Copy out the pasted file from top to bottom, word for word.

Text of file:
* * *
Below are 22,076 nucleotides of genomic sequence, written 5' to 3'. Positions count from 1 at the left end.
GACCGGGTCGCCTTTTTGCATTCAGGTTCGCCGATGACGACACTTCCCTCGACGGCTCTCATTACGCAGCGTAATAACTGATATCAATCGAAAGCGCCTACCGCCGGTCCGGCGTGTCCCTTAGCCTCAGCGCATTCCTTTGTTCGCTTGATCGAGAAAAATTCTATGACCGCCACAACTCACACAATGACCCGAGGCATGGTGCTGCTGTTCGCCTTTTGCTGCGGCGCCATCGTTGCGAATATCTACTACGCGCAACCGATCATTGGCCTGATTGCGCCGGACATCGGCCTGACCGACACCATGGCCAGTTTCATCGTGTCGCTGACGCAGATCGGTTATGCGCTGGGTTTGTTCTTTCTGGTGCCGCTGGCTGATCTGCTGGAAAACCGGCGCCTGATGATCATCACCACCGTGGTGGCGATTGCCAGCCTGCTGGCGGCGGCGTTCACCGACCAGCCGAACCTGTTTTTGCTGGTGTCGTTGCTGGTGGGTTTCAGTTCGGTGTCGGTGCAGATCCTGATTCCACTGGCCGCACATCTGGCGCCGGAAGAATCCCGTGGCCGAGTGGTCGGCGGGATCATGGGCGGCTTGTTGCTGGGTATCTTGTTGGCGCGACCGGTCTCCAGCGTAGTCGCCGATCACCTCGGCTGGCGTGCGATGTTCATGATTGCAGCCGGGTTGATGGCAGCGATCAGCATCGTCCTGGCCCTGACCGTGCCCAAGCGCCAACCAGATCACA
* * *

Below are 22,076 nucleotides of genomic sequence, written 5' to 3'. Positions count from 1 at the left end.
GACCGGGTCGCCTTTTTGCATTCAGGTTCGCCGATGACGACACTTCCCTCGACGGCTCTCATTACGCAGCGTAATAACTGATATCAATCGAAAGCGCCTACCGCCGGTCCGGCGTGTCCCTTAGCCTCAGCGCATTCCTTTGTTCGCTTGATCGAGAAAAATTCTATGACCGCCACAACTCACACAATGACCCGAGGCATGGTGCTGCTGTTCGCCTTTTGCTGCGGCGCCATCGTTGCGAATATCTACTACGCGCAACCGATCATTGGCCTGATTGCGCCGGACATCGGCCTGACCGACACCATGGCCAGTTTCATCGTGTCGCTGACGCAGATCGGTTATGCGCTGGGTTTGTTCTTTCTGGTGCCGCTGGCTGATCTGCTGGAAAACCGGCGCCTGATGATCATCACCACCGTGGTGGCGATTGCCAGCCTGCTGGCGGCGGCGTTCACCGACCAGCCGAACCTGTTTTTGCTGGTGTCGTTGCTGGTGGGTTTCAGTTCGGTGTCGGTGCAGATCCTGATTCCACTGGCCGCACATCTGGCGCCGGAAGAATCCCGTGGCCGAGTGGTCGGCGGGATCATGGGCGGCTTGTTGCTGGGTATCTTGTTGGCGCGACCGGTCTCCAGCGTAGTCGCCGATCACCTCGGCTGGCGTGCGATGTTCATGATTGCAGCCGGGTTGATGGCAGCGATCAGCATCGTCCTGGCCCTGACCGTGCCCAAGCGCCAACCAGATCACA